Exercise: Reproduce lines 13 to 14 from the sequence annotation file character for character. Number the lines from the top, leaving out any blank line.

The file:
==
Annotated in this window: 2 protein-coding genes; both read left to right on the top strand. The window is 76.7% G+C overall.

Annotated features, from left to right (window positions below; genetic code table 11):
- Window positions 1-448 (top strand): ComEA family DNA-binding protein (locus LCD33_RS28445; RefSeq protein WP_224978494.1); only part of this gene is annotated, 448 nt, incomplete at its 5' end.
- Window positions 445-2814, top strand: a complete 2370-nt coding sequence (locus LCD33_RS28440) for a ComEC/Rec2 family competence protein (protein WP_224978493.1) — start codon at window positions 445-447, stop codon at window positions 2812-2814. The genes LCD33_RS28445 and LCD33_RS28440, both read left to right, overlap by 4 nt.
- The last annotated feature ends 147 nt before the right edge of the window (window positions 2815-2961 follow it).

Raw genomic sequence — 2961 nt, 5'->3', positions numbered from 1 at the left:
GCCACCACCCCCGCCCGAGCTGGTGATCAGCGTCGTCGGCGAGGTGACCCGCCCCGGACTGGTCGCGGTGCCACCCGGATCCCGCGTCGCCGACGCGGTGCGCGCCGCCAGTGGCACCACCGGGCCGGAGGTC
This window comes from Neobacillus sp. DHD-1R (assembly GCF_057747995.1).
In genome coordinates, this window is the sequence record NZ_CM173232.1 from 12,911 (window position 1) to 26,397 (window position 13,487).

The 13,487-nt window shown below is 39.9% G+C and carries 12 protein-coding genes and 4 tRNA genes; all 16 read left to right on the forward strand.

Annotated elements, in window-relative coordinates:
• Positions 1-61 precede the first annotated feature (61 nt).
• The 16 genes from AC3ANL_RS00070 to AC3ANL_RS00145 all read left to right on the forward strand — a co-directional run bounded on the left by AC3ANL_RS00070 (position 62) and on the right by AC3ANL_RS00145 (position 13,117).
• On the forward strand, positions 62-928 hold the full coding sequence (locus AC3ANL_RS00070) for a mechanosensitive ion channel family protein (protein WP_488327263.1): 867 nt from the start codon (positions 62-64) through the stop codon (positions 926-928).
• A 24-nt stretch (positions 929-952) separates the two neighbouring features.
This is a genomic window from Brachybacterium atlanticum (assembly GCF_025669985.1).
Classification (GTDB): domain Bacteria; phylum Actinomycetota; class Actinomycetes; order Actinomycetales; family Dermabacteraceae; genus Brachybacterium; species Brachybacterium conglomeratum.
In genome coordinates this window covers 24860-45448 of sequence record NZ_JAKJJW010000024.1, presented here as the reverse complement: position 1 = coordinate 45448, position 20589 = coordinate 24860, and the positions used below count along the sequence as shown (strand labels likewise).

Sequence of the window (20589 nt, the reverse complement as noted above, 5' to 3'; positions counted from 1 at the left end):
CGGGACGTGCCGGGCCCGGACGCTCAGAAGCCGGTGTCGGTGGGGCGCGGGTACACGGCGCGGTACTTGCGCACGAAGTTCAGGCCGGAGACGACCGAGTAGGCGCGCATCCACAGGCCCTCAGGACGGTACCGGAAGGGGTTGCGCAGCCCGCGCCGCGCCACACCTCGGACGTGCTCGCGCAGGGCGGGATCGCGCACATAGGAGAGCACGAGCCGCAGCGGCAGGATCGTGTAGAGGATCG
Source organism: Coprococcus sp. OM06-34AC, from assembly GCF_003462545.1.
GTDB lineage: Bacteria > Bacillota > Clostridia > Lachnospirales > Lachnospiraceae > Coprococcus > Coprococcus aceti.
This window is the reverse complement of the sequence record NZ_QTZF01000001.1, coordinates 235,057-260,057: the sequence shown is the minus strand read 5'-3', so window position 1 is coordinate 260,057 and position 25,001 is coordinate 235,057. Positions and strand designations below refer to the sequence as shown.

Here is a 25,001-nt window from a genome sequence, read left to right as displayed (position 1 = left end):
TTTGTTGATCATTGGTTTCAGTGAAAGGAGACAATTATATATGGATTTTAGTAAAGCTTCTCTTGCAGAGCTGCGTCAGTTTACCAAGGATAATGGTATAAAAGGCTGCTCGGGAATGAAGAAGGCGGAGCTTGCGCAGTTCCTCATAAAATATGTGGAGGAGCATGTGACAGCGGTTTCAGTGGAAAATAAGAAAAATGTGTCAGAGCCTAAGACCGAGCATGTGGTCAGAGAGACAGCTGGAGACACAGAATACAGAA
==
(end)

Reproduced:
• The 16 genes from AC3ANL_RS00070 to AC3ANL_RS00145 all read left to right on the forward strand — a co-directional run bounded on the left by AC3ANL_RS00070 (position 62) and on the right by AC3ANL_RS00145 (position 13,117).
• On the forward strand, positions 62-928 hold the full coding sequence (locus AC3ANL_RS00070) for a mechanosensitive ion channel family protein (protein WP_488327263.1): 867 nt from the start codon (positions 62-64) through the stop codon (positions 926-928).